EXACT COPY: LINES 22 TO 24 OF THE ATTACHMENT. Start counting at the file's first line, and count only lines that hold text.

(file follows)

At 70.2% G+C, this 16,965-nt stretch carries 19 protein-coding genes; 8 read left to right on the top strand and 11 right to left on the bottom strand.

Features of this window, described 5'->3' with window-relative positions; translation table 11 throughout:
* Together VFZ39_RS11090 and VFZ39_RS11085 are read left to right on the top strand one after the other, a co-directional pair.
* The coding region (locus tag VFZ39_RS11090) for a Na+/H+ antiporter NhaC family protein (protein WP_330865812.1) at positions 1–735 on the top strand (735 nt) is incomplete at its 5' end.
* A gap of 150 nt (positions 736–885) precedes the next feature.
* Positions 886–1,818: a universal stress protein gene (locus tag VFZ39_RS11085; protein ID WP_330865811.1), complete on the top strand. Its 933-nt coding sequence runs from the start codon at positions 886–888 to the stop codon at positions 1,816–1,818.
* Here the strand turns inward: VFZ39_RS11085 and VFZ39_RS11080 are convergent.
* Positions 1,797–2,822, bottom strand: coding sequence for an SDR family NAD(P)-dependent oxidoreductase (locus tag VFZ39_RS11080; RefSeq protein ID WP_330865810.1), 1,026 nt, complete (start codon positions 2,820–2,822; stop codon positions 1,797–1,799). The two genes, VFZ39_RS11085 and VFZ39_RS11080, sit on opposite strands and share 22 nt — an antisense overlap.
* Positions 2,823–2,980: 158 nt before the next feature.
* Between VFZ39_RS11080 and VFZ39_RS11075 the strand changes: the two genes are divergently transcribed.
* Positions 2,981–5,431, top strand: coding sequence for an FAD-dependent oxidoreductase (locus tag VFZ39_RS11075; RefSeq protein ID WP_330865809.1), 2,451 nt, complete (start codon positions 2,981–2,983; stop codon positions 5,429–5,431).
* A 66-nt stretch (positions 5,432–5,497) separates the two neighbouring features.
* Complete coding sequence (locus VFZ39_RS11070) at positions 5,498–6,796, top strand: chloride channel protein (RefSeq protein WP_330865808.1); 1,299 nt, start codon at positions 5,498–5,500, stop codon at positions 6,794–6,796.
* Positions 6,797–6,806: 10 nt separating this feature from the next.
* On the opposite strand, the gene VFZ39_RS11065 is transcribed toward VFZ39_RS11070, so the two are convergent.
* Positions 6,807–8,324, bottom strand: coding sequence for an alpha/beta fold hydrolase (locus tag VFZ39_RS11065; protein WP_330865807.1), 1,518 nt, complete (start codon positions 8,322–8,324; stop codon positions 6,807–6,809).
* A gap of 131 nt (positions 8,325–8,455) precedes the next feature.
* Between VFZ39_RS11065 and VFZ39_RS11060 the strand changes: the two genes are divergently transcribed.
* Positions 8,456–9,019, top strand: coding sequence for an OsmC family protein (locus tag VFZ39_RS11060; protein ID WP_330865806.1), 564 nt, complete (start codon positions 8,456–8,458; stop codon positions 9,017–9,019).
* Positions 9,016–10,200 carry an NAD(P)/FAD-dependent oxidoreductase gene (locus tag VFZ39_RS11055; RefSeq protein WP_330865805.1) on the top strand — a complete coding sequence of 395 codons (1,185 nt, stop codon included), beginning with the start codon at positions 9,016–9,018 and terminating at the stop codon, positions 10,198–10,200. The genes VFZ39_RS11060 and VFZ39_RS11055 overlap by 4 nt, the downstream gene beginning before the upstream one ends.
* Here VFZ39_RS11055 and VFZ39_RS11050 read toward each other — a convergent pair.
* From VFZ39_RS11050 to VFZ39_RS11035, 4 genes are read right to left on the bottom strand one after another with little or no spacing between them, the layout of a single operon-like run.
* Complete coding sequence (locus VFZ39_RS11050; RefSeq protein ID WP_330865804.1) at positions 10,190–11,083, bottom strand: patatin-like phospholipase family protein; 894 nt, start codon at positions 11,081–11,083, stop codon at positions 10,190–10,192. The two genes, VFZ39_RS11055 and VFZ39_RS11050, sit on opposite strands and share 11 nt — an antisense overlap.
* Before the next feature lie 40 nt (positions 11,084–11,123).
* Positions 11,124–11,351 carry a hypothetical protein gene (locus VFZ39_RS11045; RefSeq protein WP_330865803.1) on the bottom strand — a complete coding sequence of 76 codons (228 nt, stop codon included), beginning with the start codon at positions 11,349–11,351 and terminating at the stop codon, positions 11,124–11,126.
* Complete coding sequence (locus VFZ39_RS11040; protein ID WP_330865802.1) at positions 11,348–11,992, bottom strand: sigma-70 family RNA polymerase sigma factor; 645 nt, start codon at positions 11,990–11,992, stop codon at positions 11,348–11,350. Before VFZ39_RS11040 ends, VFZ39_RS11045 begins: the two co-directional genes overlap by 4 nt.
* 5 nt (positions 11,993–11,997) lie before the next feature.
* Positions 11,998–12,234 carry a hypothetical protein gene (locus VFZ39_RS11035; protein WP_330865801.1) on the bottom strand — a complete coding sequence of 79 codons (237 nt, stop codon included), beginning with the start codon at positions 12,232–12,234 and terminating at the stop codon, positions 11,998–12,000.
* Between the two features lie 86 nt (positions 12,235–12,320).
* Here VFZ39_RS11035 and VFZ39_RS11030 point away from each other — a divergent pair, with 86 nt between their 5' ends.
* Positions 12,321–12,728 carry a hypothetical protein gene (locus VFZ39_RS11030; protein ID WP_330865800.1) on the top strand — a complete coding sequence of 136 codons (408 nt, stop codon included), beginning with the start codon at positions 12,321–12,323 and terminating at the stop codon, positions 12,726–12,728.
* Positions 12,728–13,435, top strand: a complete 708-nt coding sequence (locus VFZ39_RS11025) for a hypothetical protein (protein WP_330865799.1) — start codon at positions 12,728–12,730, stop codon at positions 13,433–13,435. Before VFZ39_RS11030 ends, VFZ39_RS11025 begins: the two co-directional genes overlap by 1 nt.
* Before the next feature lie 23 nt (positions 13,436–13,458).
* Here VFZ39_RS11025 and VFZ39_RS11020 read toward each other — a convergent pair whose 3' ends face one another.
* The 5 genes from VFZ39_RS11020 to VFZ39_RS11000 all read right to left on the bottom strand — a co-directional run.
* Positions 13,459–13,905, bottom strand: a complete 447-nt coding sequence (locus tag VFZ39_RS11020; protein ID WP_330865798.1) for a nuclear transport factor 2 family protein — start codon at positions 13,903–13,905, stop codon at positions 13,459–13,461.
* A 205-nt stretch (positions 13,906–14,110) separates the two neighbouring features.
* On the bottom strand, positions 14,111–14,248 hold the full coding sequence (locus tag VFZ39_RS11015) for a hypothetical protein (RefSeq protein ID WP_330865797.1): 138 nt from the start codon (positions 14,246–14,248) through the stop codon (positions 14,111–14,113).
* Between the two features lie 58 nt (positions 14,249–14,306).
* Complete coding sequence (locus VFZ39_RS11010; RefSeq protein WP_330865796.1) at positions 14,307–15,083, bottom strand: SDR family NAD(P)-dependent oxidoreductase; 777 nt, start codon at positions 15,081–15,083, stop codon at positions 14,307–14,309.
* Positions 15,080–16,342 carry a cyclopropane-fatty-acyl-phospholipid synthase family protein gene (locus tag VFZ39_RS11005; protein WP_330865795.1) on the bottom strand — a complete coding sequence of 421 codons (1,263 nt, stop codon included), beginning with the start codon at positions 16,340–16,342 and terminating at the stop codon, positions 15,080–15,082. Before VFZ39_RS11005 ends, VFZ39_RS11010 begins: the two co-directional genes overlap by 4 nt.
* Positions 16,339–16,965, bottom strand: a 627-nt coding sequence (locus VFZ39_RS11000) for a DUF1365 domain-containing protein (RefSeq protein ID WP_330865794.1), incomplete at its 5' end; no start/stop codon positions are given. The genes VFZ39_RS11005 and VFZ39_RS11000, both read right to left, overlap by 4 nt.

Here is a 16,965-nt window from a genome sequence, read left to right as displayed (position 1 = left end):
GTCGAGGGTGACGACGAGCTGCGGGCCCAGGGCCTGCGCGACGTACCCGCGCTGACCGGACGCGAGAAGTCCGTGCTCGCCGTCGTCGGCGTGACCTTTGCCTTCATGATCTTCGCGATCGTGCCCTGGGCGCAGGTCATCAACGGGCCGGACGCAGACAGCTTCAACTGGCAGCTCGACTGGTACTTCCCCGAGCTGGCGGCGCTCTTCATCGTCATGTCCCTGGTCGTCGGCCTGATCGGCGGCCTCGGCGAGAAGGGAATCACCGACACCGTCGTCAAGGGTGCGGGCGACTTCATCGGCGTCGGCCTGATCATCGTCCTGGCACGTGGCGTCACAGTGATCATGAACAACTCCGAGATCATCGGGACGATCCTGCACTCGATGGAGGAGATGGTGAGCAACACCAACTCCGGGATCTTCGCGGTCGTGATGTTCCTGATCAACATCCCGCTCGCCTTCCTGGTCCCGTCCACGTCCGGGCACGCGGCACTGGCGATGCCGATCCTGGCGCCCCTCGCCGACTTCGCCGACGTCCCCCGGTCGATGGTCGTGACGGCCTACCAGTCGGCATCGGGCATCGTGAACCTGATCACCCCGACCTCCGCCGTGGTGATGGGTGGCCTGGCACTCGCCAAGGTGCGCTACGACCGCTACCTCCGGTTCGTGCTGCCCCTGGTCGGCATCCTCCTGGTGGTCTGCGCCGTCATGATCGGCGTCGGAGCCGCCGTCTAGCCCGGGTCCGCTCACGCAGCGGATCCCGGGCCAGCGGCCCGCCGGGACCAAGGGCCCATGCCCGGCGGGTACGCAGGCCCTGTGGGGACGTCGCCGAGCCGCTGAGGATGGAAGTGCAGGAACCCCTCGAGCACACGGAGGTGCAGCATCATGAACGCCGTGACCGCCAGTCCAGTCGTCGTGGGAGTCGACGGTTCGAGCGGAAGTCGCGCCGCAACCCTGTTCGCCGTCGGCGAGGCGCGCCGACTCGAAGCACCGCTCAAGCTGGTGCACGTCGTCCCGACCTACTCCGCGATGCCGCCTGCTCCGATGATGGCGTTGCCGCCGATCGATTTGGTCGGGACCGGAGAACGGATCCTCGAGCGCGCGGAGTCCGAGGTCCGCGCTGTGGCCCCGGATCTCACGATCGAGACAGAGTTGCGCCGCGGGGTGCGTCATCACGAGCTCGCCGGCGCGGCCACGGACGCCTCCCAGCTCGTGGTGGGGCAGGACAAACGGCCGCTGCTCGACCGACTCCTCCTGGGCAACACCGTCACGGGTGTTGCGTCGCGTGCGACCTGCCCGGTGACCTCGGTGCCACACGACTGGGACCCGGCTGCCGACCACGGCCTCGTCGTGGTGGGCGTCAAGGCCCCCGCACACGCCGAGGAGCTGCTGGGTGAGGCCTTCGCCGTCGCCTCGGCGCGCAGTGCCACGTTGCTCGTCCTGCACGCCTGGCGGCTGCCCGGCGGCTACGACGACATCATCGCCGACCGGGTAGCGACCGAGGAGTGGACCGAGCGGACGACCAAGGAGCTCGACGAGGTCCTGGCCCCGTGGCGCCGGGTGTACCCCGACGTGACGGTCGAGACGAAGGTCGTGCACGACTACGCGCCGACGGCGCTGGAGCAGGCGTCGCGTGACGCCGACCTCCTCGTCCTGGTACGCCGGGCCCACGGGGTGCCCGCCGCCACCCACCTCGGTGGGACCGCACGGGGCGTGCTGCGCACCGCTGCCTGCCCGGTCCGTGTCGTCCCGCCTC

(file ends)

* From VFZ39_RS11050 to VFZ39_RS11035, 4 genes are read right to left on the bottom strand one after another with little or no spacing between them, the layout of a single operon-like run.
* Complete coding sequence (locus VFZ39_RS11050; RefSeq protein ID WP_330865804.1) at positions 10,190–11,083, bottom strand: patatin-like phospholipase family protein; 894 nt, start codon at positions 11,081–11,083, stop codon at positions 10,190–10,192. The two genes, VFZ39_RS11055 and VFZ39_RS11050, sit on opposite strands and share 11 nt — an antisense overlap.
* Before the next feature lie 40 nt (positions 11,084–11,123).